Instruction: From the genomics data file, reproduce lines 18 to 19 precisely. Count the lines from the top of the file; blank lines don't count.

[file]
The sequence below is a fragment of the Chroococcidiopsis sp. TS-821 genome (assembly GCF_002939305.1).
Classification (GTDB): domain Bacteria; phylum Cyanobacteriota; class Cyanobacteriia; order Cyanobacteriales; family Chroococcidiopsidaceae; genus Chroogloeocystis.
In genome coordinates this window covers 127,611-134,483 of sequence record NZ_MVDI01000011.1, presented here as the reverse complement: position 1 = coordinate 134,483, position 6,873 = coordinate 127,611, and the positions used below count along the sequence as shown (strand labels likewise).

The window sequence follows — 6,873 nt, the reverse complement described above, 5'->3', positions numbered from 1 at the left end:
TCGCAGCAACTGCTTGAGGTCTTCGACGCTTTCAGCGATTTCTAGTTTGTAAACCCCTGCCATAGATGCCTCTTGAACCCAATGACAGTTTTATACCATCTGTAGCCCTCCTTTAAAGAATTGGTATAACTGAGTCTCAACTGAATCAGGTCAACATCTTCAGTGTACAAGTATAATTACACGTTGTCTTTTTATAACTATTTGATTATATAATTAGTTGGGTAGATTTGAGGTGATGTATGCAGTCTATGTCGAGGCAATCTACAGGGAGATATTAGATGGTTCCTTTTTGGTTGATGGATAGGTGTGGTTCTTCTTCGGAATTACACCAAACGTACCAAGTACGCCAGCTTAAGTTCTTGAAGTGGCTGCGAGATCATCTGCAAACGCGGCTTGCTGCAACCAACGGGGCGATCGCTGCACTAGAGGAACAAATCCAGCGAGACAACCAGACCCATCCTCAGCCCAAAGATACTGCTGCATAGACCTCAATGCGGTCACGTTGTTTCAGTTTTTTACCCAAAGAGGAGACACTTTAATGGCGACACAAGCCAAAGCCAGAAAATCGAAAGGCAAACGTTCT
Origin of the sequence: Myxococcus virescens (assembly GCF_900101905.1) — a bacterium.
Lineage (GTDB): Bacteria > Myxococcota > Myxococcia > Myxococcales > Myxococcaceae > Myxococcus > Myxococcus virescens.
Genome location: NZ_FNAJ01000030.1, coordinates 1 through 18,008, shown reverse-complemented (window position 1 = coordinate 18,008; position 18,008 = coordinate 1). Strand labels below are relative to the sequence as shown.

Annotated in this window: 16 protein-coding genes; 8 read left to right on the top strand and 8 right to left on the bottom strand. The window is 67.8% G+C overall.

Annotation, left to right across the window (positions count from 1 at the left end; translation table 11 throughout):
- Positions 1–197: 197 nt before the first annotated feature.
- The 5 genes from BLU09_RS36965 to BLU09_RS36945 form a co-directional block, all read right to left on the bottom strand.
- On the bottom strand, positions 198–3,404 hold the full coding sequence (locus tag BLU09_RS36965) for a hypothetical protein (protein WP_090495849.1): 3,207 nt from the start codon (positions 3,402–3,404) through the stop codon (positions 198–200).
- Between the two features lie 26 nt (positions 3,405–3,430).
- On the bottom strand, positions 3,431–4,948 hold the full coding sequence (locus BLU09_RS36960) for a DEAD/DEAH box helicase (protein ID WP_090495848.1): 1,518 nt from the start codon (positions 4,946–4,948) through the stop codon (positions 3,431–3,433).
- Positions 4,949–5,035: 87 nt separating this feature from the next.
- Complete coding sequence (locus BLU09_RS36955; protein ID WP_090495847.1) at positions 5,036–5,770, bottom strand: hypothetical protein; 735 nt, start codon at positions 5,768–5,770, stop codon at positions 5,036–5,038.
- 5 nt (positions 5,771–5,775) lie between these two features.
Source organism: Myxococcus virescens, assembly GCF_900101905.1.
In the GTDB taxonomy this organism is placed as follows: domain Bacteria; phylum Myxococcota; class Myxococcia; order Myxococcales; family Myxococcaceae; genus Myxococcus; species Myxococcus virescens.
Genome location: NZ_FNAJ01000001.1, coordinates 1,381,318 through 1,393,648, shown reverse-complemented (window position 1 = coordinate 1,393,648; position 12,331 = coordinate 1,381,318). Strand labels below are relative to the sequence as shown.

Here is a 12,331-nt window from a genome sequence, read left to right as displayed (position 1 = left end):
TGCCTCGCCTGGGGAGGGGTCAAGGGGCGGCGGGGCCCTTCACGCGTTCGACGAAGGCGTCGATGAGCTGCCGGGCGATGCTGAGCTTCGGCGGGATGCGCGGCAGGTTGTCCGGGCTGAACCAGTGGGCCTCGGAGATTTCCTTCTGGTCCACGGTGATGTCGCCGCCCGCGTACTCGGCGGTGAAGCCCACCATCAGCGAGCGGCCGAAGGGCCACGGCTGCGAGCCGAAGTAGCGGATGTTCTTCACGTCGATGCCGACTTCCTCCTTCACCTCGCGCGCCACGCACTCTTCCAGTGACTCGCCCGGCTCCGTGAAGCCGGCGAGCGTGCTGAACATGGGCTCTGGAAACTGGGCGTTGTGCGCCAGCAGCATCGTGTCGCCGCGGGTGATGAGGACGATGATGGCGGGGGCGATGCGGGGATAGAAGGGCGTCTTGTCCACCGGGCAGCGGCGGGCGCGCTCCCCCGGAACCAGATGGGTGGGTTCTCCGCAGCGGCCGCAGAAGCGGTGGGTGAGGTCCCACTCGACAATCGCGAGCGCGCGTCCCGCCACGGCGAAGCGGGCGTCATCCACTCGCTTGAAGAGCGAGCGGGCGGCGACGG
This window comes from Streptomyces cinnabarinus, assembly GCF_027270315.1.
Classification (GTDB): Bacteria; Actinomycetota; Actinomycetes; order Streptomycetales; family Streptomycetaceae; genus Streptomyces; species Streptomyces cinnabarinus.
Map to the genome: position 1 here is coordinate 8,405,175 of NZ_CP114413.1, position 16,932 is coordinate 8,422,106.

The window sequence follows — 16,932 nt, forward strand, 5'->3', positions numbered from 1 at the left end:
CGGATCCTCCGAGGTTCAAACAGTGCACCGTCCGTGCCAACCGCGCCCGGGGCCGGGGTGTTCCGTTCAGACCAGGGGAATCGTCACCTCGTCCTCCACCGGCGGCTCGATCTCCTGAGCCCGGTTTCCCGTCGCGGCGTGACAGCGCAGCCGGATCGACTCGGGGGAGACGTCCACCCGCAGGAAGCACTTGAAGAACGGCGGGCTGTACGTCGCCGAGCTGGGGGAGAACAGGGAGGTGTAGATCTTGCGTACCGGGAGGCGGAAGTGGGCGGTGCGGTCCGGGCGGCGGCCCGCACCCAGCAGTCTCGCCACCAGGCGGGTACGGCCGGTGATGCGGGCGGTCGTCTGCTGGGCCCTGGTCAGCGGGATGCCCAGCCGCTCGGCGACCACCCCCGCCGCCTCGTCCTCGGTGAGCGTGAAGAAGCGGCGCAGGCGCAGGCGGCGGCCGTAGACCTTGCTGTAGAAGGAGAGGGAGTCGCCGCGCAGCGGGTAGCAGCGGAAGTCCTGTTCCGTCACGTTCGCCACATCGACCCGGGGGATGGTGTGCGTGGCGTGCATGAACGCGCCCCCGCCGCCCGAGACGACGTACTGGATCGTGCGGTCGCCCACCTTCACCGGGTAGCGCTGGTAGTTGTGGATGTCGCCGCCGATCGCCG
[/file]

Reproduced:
- 5 nt (positions 5,771–5,775) lie between these two features.
Source organism: Myxococcus virescens, assembly GCF_900101905.1.